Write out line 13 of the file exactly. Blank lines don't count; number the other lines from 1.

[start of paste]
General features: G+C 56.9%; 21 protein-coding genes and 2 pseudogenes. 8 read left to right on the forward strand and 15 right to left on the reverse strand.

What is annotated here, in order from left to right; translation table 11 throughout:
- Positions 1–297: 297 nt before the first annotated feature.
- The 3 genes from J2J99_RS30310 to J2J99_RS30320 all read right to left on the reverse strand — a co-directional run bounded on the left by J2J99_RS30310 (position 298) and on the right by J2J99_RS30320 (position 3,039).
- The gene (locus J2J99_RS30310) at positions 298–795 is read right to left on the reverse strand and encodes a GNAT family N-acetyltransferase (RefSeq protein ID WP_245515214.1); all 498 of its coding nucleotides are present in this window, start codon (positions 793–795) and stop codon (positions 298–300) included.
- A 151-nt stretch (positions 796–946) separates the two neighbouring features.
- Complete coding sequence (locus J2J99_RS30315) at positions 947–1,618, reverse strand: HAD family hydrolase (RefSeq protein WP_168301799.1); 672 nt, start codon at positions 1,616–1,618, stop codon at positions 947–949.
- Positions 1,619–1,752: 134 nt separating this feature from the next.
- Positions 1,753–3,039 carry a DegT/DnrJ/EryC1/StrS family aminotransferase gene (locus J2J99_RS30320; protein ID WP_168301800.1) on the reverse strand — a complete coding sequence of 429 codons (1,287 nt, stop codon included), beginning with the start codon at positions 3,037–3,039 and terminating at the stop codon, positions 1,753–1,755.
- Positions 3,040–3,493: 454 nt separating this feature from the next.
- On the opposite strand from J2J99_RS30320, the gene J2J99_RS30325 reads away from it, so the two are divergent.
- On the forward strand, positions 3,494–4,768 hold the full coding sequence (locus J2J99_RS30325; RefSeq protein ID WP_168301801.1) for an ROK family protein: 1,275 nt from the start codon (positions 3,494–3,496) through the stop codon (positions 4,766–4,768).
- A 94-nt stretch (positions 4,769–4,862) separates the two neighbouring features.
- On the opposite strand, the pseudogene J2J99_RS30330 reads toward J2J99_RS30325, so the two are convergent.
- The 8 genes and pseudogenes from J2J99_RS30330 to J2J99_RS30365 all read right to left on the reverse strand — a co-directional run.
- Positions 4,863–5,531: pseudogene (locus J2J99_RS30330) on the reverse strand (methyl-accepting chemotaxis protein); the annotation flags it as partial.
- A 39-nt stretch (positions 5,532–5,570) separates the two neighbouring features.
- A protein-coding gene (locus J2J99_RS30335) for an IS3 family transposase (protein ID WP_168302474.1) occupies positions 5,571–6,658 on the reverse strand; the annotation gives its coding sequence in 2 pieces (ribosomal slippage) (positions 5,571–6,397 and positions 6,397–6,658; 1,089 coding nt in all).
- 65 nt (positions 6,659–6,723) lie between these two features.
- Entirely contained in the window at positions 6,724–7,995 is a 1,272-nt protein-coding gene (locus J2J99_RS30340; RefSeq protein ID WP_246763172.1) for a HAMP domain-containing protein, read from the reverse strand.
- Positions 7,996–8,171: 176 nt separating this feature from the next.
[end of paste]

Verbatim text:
- A 94-nt stretch (positions 4,769–4,862) separates the two neighbouring features.